On Friday, June 21, 2019, the UK’s Court of Protection ordered a mentally disabled Nigerian woman in her 20s to abort her 22 week old baby.

Fortunately, the following Monday, the Court of Appeal reversed that decision:

The world had followed this story, and police are still investigating the circumstances of the woman’s pregnancy.

Going back to June 21, the Catholic News Agency reported:

The Court of Protection handles cases involving individuals judged to lack the mental capacity to make decisions for themselves.

The woman, who cannot been publicly identified, has been described as “in her twenties,” and is under the care of an NHS trust, part of the UK’s National Health Service.

Doctors at the trust wished to abort her pregnancy and argued that, due to her diminished mental capacity, the abortion would be less traumatic for the woman than giving birth, especially if the baby would then be placed in foster care.

The woman’s mother made clear to doctors and the court that she would assume care of her grandchild.

The woman is believed to have the mental capacity of a grade school-age child. She is reportedly Catholic, and her mother is Nigerian.

It is unknown if the pregnancy was conceived consensually, and police are investigating the circumstances of conception.

The woman’s mother, reported to be a former midwife, registered her absolute opposition to the abortion citing the Catholic faith of herself and her daughter. A social worker who cares for the woman also disagreed that she should be forced to have an abortion.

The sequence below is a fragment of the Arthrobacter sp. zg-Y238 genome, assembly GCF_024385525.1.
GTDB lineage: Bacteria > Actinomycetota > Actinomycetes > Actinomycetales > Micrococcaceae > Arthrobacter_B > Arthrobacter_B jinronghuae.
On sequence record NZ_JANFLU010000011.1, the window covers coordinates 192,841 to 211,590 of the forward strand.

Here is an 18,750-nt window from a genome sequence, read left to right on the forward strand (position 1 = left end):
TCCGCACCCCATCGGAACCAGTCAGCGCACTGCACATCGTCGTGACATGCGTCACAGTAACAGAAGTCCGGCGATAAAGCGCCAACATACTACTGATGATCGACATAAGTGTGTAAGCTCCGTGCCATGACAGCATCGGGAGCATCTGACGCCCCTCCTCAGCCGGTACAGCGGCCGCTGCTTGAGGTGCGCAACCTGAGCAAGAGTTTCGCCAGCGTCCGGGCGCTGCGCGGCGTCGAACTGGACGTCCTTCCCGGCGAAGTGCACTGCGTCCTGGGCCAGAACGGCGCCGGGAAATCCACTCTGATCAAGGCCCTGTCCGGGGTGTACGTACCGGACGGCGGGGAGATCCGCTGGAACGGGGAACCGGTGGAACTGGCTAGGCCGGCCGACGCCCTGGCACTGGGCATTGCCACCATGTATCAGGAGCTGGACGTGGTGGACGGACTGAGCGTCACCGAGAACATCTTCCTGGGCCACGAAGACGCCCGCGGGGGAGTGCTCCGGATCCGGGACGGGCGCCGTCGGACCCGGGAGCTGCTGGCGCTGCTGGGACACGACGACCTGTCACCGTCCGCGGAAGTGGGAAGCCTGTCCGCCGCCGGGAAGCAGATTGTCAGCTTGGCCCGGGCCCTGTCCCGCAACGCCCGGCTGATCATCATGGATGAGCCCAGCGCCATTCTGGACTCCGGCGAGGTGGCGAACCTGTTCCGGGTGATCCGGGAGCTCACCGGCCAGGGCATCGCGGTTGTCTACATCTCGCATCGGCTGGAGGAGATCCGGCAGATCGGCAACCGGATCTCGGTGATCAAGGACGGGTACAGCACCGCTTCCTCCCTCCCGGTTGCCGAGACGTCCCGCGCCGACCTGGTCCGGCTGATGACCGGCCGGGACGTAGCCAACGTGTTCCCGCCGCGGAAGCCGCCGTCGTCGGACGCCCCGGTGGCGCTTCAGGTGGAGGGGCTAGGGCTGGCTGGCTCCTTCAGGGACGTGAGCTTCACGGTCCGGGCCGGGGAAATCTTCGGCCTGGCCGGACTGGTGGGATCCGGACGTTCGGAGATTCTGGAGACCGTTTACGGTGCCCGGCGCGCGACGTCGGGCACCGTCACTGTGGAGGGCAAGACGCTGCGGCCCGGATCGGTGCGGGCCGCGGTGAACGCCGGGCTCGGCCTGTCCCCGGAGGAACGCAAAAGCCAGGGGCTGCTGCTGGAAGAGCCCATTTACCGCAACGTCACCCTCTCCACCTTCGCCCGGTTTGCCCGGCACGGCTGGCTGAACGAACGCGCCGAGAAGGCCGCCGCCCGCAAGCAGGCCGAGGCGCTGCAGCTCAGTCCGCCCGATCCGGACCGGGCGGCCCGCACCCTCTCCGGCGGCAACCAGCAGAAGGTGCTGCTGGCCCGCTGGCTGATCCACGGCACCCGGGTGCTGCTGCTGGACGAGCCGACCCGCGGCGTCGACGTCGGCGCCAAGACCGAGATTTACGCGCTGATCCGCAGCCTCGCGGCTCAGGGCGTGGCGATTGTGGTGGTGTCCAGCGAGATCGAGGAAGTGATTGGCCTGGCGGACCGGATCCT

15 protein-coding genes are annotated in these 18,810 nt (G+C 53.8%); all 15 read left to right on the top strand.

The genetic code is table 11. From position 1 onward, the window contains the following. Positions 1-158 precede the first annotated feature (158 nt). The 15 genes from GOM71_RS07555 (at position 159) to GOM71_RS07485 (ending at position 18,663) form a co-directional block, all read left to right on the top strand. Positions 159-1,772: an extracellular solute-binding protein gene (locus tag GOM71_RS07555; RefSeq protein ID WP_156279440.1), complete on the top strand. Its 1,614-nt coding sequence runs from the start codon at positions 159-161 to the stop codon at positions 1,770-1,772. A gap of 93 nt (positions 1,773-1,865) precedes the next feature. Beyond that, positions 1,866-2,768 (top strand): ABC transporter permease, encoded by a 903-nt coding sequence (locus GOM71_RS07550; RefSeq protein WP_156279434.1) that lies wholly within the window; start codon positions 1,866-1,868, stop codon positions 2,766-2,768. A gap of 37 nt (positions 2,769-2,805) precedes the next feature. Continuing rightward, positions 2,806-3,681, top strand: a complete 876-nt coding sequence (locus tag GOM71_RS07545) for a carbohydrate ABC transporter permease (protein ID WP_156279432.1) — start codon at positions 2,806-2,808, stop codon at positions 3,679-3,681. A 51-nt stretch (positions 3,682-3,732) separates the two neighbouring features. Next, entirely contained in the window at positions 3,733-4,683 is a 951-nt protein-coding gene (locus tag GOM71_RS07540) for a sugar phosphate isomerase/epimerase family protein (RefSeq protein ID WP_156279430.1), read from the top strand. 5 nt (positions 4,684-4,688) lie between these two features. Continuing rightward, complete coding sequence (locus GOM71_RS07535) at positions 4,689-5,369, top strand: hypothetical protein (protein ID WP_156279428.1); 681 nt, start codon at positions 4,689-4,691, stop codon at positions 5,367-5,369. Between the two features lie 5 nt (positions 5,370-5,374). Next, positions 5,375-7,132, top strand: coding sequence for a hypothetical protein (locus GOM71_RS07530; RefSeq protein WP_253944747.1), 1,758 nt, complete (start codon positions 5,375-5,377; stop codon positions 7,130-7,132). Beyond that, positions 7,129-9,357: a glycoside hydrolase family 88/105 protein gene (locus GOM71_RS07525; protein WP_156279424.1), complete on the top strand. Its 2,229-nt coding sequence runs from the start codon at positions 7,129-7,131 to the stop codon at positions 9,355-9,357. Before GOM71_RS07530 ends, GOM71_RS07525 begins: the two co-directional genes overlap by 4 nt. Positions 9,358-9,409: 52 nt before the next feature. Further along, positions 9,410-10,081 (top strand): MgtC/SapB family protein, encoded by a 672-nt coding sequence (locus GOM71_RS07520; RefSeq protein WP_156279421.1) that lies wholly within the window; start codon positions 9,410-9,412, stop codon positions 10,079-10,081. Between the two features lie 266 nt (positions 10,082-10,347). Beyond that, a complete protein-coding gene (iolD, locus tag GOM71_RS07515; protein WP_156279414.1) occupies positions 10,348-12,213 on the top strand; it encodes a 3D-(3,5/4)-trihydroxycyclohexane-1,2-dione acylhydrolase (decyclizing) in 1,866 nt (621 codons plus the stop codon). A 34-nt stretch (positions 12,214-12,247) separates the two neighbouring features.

The judge said she did not believe the woman understood what it meant to have a baby.

The Washington Examiner had more on the story that day (emphases mine):

In her ruling for the Court of Protection on June 21, Justice Nathalie Lieven said, “I am acutely conscious of the fact that for the State to order a woman to have a termination where it appears that she doesn’t want it is an immense intrusion … [but] I have to operate in [her] best interests, not on society’s views of termination.”

“Immense intrusion” is a remarkable understatement. If the government can force you to abort your child, is there any limit to its power?

The pregnant mother and her family do not want an abortion, but she is under the care of a division of the U.K.’s National Health Service — thus why this matter has gone to court and why they have not already gotten one. But because the pregnant mother is mentally challenged, Lieven said, “I think she would like to have a baby in the same way she would like to have a nice doll,” completely dismissing the mother’s desire for her baby.

Barrister John McKendrick, who is leading the legal team for the pregnant woman’s mother, says the court has “no proper evidence” that having an abortion will be beneficial to the pregnant mother. “Their evidence is premised on a narrow clinical view. The application must be dismissed,” McKendrick said. The pregnant woman’s mother has added that abortion strongly violates her family’s Catholic values and that she would raise her grandchild herself.

I have no idea why the judge, a woman herself, wanted an abortion instead of adoption. Could she not bear to see the baby go to a good home?

A Canadian CEO considered the term ‘right to choose’:

I have no doubt that millions of prayers ascended on this future mother’s behalf.

As is so often the case with prayer, the good Lord heard us and answered our pleas according to His will.

On June 24, Sky News reported on the welcome reversal (emphasis in the original):

Doctors must not be allowed to perform an abortion on a pregnant mentally-ill woman, Court of Appeal judges ruled on Monday.

This is a marvellous result, especially for the people of United Kingdom.

Thank you, Lord, for answering our prayers! Please bless this lady and her mother in the weeks and months ahead. Please also bless the child once s/he is born. To God be all glory, now and forever! Amen.

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